1911 Encyclopædia Britannica/Queen Charlotte Islands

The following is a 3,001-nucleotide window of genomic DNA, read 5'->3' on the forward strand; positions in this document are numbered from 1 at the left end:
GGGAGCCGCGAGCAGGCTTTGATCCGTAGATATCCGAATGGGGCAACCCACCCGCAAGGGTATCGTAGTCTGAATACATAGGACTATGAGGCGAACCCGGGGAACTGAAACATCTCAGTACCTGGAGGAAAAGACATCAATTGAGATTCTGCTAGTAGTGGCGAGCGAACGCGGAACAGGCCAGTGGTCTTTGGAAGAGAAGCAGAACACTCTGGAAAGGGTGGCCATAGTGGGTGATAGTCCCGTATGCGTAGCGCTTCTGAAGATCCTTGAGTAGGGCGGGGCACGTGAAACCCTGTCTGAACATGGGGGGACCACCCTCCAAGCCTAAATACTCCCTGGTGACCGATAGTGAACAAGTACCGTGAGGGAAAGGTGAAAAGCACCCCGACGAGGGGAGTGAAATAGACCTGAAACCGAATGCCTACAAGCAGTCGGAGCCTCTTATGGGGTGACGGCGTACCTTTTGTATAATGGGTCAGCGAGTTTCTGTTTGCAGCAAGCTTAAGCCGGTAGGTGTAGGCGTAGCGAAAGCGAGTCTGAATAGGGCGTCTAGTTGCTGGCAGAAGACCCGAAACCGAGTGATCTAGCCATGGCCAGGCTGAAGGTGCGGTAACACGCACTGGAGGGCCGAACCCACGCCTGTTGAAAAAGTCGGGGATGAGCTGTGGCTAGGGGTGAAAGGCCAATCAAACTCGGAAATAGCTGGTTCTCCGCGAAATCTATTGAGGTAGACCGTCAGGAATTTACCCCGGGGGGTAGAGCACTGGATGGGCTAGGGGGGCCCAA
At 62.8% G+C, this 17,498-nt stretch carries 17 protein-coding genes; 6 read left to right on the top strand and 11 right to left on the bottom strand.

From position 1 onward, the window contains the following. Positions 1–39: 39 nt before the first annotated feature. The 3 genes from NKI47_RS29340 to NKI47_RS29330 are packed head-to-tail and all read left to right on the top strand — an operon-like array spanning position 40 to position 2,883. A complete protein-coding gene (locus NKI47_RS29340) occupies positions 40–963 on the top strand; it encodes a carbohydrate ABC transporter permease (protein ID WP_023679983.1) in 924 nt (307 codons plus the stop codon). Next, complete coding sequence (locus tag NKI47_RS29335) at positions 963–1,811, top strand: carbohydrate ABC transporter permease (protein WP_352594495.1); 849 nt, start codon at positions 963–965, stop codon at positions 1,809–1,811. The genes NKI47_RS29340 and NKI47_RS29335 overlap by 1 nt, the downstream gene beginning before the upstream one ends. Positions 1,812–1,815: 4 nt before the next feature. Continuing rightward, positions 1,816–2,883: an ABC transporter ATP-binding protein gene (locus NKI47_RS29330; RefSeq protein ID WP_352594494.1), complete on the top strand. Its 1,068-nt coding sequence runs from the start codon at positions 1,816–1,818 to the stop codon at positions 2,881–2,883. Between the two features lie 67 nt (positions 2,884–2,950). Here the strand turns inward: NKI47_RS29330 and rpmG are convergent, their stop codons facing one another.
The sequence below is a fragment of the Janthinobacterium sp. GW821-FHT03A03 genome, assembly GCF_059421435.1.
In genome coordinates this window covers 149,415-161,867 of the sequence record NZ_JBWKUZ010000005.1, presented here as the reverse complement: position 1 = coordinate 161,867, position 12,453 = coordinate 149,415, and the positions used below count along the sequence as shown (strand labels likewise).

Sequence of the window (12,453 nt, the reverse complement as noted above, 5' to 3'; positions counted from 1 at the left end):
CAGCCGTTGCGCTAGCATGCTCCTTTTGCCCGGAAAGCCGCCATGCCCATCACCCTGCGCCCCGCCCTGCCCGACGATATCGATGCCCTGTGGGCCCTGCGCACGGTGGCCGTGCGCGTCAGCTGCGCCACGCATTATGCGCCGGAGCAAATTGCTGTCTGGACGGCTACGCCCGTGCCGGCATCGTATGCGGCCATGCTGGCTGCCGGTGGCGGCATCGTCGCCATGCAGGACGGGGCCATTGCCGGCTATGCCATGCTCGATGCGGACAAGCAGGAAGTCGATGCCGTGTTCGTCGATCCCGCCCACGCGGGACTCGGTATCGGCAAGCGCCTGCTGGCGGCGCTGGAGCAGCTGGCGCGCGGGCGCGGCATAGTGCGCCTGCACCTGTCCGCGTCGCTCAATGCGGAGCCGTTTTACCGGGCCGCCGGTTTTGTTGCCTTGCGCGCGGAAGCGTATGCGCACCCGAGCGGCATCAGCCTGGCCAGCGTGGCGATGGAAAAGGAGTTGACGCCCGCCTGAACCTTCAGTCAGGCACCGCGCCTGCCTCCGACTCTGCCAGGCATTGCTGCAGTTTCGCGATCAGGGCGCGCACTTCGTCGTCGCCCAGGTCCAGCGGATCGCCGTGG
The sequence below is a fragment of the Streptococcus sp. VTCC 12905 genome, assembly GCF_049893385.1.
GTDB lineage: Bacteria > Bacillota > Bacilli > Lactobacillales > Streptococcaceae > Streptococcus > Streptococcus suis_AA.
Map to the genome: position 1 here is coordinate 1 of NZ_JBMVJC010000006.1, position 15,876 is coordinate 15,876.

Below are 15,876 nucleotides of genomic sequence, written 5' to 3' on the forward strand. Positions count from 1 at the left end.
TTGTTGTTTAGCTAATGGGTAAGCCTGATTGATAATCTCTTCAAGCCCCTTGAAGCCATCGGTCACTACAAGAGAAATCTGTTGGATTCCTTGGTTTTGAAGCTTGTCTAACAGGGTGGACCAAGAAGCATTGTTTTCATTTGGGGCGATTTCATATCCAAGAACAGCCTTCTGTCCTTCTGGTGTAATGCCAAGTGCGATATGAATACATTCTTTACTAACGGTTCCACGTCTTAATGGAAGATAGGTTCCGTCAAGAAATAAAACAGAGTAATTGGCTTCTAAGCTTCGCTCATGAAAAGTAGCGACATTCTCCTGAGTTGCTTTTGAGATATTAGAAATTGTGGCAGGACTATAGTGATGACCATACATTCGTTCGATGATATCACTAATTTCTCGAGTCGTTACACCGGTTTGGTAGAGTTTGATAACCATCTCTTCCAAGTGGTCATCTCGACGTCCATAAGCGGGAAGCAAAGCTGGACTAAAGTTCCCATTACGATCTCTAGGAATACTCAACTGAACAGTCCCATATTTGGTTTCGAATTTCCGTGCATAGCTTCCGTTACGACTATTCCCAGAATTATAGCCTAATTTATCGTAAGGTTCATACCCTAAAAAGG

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QUEEN CHARLOTTE ISLANDS, a compact group lying off the northern part of the coast of British Columbia, and forming part of that province of Canada. Geologically the group is composed mainly of Triassic, Cretaceous and Tertiary strata, penetrated by intrusive rocks. It occupies a position similar to that held by Vancouver Island farther to the south, in regard to the mainland coast and its immediately adjacent islands, but is separated by a somewhat wider sea from the coast. It was named by Captain Dixon, who visited the islands in the “Queen Charlotte” in 1787. Although the islands promise to become important, because of their excellent harbours, the discovery of good seams of bituminous coal (beside the anthracite already known), their abundant timber of certain kinds and their prolific fisheries, but little settlement has taken place. The wonderfully productive halibut fisheries of Hecate Strait, which separates these islands from the mainland and its adjacent islands, have attracted the attention of fishing companies, and great quantities of this fish are taken regularly and shipped across the continent in cold storage. The natives, the Haida people, constitute with little doubt the finest race, and that most advanced in the arts, of the entire west coast of North America. They had developed in its highest degree the peculiar conventional art of the north-west coast Indians, which is found in decreasing importance among the Tsimshians on the west, the Tlingit on the north and the Kwakiutl and other tribes farther south on the Pacific coast. The carved totem posts of the Haida, standing in front of the heavily framed houses, or at a little distance from them, represent the coats of arms of the respective families of the tribes and generally exhibit designs treated in a bold and original manner, highly conventionalized but always recognizable in their purport by any one familiar with the distinctive marks of the animal forms portrayed. These primitive monuments are, however, rapidly falling to decay, and the people who erected them are becoming reduced in number and spirit. The native population of the islands is less than 700. (F. D. A.)